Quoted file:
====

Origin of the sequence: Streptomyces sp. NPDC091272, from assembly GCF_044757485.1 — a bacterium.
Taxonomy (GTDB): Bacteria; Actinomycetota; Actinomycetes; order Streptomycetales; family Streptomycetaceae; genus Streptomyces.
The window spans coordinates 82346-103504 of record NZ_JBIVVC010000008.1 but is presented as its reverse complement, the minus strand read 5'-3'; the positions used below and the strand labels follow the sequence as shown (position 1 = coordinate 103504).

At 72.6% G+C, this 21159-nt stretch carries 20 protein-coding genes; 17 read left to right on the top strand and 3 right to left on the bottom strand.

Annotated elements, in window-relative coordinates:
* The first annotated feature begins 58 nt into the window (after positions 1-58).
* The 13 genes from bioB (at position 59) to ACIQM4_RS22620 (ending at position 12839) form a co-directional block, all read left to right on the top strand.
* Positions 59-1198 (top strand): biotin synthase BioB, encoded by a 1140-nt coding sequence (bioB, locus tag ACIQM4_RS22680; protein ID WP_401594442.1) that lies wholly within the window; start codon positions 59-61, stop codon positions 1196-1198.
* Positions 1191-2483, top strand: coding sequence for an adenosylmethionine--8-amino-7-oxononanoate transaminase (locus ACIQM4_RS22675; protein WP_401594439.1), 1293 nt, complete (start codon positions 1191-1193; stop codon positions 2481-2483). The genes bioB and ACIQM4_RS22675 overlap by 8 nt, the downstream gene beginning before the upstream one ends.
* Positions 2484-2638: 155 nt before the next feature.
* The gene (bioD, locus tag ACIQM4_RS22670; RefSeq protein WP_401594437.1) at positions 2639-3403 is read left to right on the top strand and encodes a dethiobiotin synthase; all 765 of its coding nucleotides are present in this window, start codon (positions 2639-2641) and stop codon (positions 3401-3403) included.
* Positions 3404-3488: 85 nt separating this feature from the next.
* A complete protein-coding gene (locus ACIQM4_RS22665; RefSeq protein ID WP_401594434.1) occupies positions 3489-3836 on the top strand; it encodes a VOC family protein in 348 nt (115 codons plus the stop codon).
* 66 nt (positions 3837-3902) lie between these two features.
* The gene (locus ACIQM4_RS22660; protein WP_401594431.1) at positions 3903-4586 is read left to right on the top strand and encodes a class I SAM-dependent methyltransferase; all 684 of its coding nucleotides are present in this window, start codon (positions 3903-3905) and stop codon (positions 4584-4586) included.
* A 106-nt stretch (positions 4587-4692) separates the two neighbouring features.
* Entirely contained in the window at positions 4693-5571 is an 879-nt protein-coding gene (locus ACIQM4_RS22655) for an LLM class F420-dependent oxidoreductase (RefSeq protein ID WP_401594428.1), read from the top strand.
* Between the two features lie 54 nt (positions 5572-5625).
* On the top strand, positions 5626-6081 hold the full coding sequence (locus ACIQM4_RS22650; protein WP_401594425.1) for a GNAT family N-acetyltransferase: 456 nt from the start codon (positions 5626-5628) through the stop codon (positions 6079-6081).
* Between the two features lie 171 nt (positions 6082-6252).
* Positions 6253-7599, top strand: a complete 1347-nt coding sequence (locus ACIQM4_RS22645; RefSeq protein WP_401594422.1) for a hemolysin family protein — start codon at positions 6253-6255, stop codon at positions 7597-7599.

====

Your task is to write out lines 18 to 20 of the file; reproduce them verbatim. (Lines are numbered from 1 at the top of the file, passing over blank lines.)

* Between the two features lie 54 nt (positions 5572-5625).
* On the top strand, positions 5626-6081 hold the full coding sequence (locus ACIQM4_RS22650; protein WP_401594425.1) for a GNAT family N-acetyltransferase: 456 nt from the start codon (positions 5626-5628) through the stop codon (positions 6079-6081).
* Between the two features lie 171 nt (positions 6082-6252).